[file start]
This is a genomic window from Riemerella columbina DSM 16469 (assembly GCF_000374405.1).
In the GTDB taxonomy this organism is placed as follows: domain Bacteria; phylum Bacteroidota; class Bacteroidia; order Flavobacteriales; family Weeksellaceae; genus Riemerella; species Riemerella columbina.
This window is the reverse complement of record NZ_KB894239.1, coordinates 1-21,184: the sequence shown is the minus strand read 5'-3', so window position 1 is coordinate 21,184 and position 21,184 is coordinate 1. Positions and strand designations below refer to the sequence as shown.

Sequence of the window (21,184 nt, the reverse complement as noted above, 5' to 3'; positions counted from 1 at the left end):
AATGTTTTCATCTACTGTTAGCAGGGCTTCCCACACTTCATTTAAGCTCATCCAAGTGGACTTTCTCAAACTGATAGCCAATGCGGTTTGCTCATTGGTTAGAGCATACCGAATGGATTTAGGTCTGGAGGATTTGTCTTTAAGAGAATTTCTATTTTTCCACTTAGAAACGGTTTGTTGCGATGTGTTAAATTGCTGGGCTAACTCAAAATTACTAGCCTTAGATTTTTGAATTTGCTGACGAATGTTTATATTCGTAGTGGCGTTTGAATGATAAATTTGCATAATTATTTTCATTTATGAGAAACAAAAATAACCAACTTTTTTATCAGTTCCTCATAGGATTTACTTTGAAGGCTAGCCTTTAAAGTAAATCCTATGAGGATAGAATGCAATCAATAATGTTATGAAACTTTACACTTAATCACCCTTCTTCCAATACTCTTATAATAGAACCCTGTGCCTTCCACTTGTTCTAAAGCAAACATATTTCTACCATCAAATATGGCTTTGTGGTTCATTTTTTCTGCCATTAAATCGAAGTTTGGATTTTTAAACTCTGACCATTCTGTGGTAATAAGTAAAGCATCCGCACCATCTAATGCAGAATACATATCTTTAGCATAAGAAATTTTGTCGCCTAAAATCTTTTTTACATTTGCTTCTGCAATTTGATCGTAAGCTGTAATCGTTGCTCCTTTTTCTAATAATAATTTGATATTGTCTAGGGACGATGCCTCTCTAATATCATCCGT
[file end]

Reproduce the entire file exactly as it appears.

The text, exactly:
This is a genomic window from Riemerella columbina DSM 16469 (assembly GCF_000374405.1).
In the GTDB taxonomy this organism is placed as follows: domain Bacteria; phylum Bacteroidota; class Bacteroidia; order Flavobacteriales; family Weeksellaceae; genus Riemerella; species Riemerella columbina.
This window is the reverse complement of record NZ_KB894239.1, coordinates 1-21,184: the sequence shown is the minus strand read 5'-3', so window position 1 is coordinate 21,184 and position 21,184 is coordinate 1. Positions and strand designations below refer to the sequence as shown.

Sequence of the window (21,184 nt, the reverse complement as noted above, 5' to 3'; positions counted from 1 at the left end):
AATGTTTTCATCTACTGTTAGCAGGGCTTCCCACACTTCATTTAAGCTCATCCAAGTGGACTTTCTCAAACTGATAGCCAATGCGGTTTGCTCATTGGTTAGAGCATACCGAATGGATTTAGGTCTGGAGGATTTGTCTTTAAGAGAATTTCTATTTTTCCACTTAGAAACGGTTTGTTGCGATGTGTTAAATTGCTGGGCTAACTCAAAATTACTAGCCTTAGATTTTTGAATTTGCTGACGAATGTTTATATTCGTAGTGGCGTTTGAATGATAAATTTGCATAATTATTTTCATTTATGAGAAACAAAAATAACCAACTTTTTTATCAGTTCCTCATAGGATTTACTTTGAAGGCTAGCCTTTAAAGTAAATCCTATGAGGATAGAATGCAATCAATAATGTTATGAAACTTTACACTTAATCACCCTTCTTCCAATACTCTTATAATAGAACCCTGTGCCTTCCACTTGTTCTAAAGCAAACATATTTCTACCATCAAATATGGCTTTGTGGTTCATTTTTTCTGCCATTAAATCGAAGTTTGGATTTTTAAACTCTGACCATTCTGTGGTAATAAGTAAAGCATCCGCACCATCTAATGCAGAATACATATCTTTAGCATAAGAAATTTTGTCGCCTAAAATCTTTTTTACATTTGCTTCTGCAATTTGATCGTAAGCTGTAATCGTTGCTCCTTTTTCTAATAATAATTTGATATTGTCTAGGGACGATGCCTCTCTAATATCATCCGT